Finding a legitimate, trustworthy solo ad provider is largely a trial-and-error proposition, especially when you’re new to internet marketing.
However there are a few things you can do to avoid choosing one that’s only going to rip you off.
Reviews, Testimonials, and Case Studies
Most solo ad providers will have reviews, testimonials, and possibly even case studies on their websites.
Read them. See what kinds of response rates their clients have gotten. I’d tend to trust a provider who posted actual screenshots of clients’ emails or Facebook messages to them, rather than a quote that the provider attributes to an alleged customer.
But even then, testimonials and reviews provided by the vendor are not 100% reliable. I might also go online and Google the name of the provider and the word “review” and see what others may have posted about them.
Check with Your People
If you’re not entirely convinced that a particular solo ad provider is a safe investment, get onto Facebook groups and post a question about them: “Are there any consultants out there that have bought solo ads from ______? Are they legitimate?”
You may have to post your question a couple times before you get an answer, but chances are good that there will be someone who has heard of the provider or used them before and can give you some more information to help you make your decision.
You could also ask the group to suggest a trustworthy solo ad provider. My only reservation about this is that since many marketers may be promoting the same offer, they may not want to reveal the name of their solo ad provider due to concerns over competition for traffic.
Try Them and See
This is the only truly reliable way to know if a solo ad provider is legitimate and will provide quality clicks. It is the only method that provides you with data that you can analyze
Buy the minimum amount of clicks, but make sure it’s enough to allow for some conversion. One hundred or 200 clicks should be enough.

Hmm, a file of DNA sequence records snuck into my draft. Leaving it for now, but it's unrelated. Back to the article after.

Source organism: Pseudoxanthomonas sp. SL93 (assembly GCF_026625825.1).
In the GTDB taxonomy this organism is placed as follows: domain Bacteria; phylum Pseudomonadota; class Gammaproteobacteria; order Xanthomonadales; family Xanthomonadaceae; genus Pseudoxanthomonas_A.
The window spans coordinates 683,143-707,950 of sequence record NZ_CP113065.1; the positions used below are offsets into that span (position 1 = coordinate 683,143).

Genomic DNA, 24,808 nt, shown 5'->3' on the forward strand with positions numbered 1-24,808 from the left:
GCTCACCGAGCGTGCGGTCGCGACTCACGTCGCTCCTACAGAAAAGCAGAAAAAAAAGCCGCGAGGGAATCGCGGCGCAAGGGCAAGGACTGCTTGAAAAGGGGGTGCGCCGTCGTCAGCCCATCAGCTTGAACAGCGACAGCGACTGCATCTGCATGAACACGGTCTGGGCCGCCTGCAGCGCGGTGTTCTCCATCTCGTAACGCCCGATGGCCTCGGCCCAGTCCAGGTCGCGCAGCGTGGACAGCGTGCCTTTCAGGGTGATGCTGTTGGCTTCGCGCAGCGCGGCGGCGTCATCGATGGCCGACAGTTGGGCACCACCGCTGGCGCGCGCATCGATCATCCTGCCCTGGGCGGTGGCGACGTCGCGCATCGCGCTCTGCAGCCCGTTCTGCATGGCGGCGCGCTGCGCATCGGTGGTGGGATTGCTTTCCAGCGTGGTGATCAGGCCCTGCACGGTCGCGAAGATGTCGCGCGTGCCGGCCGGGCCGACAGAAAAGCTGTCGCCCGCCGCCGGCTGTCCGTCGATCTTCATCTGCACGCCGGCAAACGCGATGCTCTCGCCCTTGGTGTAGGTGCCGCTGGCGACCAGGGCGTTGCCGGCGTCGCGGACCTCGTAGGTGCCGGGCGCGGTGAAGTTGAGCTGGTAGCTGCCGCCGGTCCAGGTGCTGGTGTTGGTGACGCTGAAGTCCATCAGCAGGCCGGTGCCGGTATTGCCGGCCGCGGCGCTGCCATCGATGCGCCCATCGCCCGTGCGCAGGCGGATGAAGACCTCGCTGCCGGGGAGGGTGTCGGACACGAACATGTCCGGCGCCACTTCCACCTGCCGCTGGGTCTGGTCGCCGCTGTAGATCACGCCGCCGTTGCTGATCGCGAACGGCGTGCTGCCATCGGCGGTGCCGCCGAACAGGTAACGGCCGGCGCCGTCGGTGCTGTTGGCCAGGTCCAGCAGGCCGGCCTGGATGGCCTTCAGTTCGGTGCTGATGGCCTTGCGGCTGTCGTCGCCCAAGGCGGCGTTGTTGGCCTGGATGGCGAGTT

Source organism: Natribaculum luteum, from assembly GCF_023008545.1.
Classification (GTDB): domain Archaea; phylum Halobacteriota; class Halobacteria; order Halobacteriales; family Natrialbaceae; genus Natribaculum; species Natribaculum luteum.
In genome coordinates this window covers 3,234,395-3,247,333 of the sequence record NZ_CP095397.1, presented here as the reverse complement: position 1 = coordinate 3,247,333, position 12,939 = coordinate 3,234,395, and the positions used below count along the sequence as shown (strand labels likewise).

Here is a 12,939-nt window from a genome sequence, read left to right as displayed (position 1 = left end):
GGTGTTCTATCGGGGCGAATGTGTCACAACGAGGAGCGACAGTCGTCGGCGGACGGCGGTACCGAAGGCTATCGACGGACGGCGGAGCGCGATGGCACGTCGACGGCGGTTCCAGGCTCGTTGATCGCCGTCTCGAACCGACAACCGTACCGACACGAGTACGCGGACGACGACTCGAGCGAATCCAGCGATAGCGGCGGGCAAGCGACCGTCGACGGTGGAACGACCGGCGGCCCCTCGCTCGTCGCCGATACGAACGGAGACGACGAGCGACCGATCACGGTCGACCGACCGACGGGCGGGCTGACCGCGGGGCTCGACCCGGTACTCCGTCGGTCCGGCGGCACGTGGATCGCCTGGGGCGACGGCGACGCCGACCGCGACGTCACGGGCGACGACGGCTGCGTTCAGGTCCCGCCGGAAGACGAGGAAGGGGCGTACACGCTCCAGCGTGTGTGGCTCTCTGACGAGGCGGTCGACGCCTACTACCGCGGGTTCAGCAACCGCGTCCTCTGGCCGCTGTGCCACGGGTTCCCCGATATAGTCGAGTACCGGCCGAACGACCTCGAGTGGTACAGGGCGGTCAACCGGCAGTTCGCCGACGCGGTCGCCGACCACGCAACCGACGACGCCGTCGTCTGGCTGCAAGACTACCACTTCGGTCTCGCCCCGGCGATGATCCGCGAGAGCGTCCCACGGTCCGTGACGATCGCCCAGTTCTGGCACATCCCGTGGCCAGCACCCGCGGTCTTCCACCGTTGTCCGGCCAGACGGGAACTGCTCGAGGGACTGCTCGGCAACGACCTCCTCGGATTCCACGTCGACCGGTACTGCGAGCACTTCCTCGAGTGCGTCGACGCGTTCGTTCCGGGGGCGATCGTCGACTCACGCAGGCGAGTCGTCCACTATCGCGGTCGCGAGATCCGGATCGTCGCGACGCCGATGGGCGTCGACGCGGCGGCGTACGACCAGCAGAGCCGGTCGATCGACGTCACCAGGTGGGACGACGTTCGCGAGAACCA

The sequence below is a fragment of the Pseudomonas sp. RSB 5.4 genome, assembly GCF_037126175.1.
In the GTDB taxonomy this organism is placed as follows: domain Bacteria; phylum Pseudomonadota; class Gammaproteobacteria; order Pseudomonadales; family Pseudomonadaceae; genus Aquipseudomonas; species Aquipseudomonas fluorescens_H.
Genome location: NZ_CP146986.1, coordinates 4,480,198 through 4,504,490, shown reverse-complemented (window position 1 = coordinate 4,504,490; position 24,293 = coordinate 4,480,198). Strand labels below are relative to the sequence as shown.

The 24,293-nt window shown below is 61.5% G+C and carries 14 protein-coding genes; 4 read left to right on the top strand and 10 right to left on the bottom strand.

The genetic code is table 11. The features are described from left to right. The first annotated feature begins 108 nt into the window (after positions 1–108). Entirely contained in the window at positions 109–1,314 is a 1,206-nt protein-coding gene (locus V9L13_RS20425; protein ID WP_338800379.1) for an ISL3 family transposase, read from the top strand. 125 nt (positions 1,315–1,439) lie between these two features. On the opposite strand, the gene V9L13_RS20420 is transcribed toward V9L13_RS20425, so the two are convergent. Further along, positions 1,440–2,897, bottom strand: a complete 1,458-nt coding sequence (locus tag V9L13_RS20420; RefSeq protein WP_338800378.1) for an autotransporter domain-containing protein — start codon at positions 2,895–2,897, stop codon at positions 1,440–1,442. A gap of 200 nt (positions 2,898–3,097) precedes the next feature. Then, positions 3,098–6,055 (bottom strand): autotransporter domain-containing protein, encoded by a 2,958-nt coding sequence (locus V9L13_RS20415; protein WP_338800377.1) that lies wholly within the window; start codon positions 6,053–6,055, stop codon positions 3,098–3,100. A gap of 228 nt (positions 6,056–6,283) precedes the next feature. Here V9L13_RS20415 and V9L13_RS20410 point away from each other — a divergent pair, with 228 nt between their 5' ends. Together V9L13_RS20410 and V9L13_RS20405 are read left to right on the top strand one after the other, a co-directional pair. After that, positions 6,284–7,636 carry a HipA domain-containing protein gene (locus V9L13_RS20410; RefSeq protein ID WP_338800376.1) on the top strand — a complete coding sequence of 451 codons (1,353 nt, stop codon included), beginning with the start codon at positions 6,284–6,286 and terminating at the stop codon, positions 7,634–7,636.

If you’re hitting the right audience and your copy is good (more on this later), you should see a percentage of opt-ins. You may not see that if you buy only 20 or 30 clicks.
Every computer has a unique IP address, which tells you, among other things, the geographic location of the computer.
There are free online IP address checker sites. Take a random sample IP addresses from 20 or 30 of the clicks you received and copy and paste each one into the checker. It will tell you where each one is located.
If your IP check shows a preponderance of addresses from regions that do not have your intended audience, it’s a bad sign—a pretty clear indication that your solo ad provider has taken your money in exchange for a lot of worthless clicks.
There are other ways to check the legitimacy of the ad provider. They’re in the embedded video on this page.
Ability to Convert
If you purchase a solo ad (or any kind of paid traffic) and get poor or no results, it’s natural to blame the ad provider, but in my experience, the problem is more often one of conversion rather than of traffic quality.
What I mean is that the offer you’re driving the traffic to isn’t very high converting and/or your follow-up is not strong enough.
If you’re driving traffic to your own landing page or sales page and you’re not getting results, the problem is more than likely weak copy on the page.
If you’re sending follow-up emails and still getting no results, you simply aren’t doing enough follow-up (such as daily emails) or the quality of your email copy needs improvement.
Definitely check out a proposed solo ad provider and verify that they are selling you quality clicks. Especially if you are new to internet marketing and don’t have a lot of experience writing persuasive sales copy
Don’t be too quick to condemn the provider.Be quicker to improve your copy and your email follow-up
If you want to find out more about the different types of traffic available to you then this Video will set you off in the right direction. Just click on the image below…
Many thanks to MOBE for the content curation and some of the images used in this article today